Cannabis criminalization is failed public policy for Iowa

Senator Joe Bolkcom represents Iowa City and has been a leading voice in the state legislature for updating Iowa law on cannabis.

This March 22 marks the 50th anniversary of an important report from the Shafer Commission, a group appointed by President Richard Nixon, tasked with studying marijuana and issuing policy recommendations. The group’s findings called for the decriminalization of cannabis possession in the U.S., but alas, the suggestions went unheeded.

Fifty years later, Iowa remains one of nineteen states where you can still be locked up for minor cannabis possession.

While neighboring Illinois has legalized cannabis for adults, and Nebraska, Minnesota, and Missouri have decriminalized simple possession, folks in Iowa still face arrest, jail, and criminal branding for possessing small amounts of cannabis. First-offense possession in Iowa is punishable by up to six months in jail and a $1,000 fine, one of the most severe first-offense penalties in the country.

Even worse than the law itself is its unfair enforcement, with Black Iowans, according to the ACLU, more than seven times more likely to be arrested for possession as their white counterparts, despite similar use rates. What’s more troubling is that several Iowa counties show even higher racial disparity rates — making us one of the worst states in the nation for disproportionately arresting Black people for cannabis.

During my 20-plus years in the Iowa Senate, I’ve been a champion of reforming Iowa’s cannabis policies, from advocating for medical cannabis to now pushing for decriminalization and full adult-use legalization. Over the years, I’ve come to recognize the folly of prohibition, seeing that it destroys lives, wastes resources, and is unequally enforced.

Iowa citizens understand this folly too, with 54 percent now in favor of legalizing cannabis for adult use, according to a March 2021 Iowa Poll by Selzer & Co for the Des Moines Register.

Over the years, I’ve sponsored several bills to reduce various cannabis penalties, but like the Shafer Report, those proposals have gone largely ignored. This session, I’ve also joined with other legislators to propose measures to refer a state constitutional amendment on legalization to voters, but they first must pass the Iowa legislature in two consecutive sessions. They, too, have not advanced.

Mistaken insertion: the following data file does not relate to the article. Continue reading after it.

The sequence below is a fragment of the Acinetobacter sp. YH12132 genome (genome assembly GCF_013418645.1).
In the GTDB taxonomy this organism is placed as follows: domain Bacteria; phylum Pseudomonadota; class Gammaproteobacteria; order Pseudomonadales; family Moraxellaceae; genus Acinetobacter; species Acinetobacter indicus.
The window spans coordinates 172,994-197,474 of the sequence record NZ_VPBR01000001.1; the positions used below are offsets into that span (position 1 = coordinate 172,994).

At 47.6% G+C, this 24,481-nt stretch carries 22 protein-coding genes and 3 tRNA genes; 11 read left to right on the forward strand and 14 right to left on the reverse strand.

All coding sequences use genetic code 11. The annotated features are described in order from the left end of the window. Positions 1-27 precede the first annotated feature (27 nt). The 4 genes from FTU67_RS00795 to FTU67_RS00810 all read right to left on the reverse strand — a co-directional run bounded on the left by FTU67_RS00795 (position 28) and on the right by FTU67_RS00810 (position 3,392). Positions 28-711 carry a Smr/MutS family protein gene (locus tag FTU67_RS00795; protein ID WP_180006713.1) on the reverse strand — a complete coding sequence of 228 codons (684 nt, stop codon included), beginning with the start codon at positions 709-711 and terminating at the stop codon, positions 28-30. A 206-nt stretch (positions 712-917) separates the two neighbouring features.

While Governor Kim Reynolds and my Republican colleagues in the General Assembly refuse to engage in any meaningful debate on cannabis reform, Iowa lags behind and misses out on the revenue, jobs, and economic development that a legal adult-use cannabis market could offer our state. But even more shameful is our continued and unequal criminalization of cannabis — a bad law because of its blatant unfairness and disparate enforcement.

With our state motto proclaiming, “Our liberties we prize and our rights we will maintain,” how can Iowa continue arresting and jailing people for a substance safer than alcohol and tobacco? What about the rights and liberties of our Black and Brown neighbors, of our medical cannabis patients, and of the 4,355 Iowans arrested and convicted in 2020 for cannabis possession, 80 percent of which were first offenses? 

Enough is enough. Fifty years after the Shafer Commission recommended decriminalizing cannabis, it’s time Iowa stops arresting and jailing our residents for simple possession and starts embracing sensible cannabis policies that work for the people of our state.

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